And so his life becomes a torment to him.  Ivan is particularly aggrieved by the fact that no one around him—his colleagues, his doctors, his family—will acknowledge reality.  They all perpetrate the “lie” that he is merely ill; worse still, they force him to participate in this lie.  And so Ivan is deprived of the pity he feels is owed to him.  Ivan wants desperately to be “caressed, and kissed, and wept over” even though he knows such behavior does not befit a man of his age and social stature.  Instead he is merely prodded and poked by his doctors, cajoled by his wife, and ostracized by his so-called friends.

Ivan begins to enter a phase where his sufferings take on new dimensions: fear, helplessness, loneliness, and doubt.  In particular, Ivan begins to doubt that his life had been anything more than a trivial and dubious mistake.  He begins to worry that he never perceived reality clearly, and that what he thought was life was really death:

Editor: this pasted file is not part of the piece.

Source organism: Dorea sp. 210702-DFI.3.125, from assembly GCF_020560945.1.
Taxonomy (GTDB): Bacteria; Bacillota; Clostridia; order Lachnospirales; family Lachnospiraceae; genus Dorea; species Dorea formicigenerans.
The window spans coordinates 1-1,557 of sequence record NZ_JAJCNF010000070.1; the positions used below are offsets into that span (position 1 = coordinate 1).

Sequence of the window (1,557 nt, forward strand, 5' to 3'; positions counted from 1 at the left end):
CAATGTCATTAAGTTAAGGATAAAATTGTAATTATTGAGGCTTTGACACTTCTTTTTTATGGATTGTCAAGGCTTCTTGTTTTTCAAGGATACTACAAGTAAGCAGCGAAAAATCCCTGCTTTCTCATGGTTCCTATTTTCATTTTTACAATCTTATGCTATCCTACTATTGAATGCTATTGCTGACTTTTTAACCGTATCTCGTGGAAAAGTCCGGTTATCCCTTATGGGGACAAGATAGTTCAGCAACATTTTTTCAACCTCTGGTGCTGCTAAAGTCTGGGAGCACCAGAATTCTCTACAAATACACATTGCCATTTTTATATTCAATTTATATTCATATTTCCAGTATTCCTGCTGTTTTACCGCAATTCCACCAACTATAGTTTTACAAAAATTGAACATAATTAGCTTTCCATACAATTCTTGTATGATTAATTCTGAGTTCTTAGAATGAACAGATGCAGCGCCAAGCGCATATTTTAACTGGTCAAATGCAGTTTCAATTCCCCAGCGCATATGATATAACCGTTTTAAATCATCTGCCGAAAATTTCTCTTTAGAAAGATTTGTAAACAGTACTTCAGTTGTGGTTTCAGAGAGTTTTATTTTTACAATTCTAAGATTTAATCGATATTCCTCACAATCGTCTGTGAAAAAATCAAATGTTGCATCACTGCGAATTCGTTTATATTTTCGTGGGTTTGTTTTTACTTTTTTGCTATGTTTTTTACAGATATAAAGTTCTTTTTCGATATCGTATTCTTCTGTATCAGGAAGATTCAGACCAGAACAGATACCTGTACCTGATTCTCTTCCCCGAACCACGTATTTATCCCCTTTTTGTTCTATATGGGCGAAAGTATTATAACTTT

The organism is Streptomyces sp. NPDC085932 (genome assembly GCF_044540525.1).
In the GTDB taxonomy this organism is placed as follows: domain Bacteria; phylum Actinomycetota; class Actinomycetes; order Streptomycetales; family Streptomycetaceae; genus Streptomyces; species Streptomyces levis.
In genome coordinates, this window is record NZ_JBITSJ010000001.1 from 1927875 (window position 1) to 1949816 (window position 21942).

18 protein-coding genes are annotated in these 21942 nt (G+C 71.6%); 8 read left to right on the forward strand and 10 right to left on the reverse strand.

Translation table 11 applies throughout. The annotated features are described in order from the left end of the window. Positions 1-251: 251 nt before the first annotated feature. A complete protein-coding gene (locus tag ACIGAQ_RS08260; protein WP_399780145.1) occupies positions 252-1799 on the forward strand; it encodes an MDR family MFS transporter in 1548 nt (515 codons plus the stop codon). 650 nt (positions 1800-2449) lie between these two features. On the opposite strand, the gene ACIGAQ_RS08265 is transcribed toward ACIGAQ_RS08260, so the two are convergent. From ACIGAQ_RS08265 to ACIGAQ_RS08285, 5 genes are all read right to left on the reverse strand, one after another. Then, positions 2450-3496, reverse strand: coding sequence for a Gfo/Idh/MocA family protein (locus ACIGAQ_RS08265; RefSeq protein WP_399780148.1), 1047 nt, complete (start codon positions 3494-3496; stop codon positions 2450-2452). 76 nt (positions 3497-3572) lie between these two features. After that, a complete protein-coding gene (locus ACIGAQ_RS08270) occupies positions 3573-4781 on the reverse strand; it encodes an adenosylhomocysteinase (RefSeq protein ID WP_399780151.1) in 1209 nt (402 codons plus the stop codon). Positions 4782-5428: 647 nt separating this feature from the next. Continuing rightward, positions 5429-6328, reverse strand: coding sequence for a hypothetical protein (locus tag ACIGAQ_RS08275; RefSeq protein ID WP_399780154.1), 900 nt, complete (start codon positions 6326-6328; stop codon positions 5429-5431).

“It’s as if I had been going downhill, while imagining that I was climbing uphill.  That’s what it was.  In society’s eyes I was going uphill, and at exactly the same pace life was vanishing from under me.” (p. 202)

But once again, while Ivan knows the truth in his heart, he is still unable to reconcile himself to it. He struggles and fights back against it:

“‘Perhaps I didn’t live as I should have done?’… ‘But how can it have been wrong, when I did everything properly?’ he said to himself, instantly dismissing as completely impossible this one and only solution to the whole riddle of life and death.” (p. 202)

Ivan’s struggle to accept the truth, “that everything had been a huge and terrible deception which had shut out both life and death” (p. 206) is his final torment, the cause of an internal struggle that sends him into a fit of madness during which he screams uninterrupted for three days.  Tolstoy describes his inner ordeal as follows: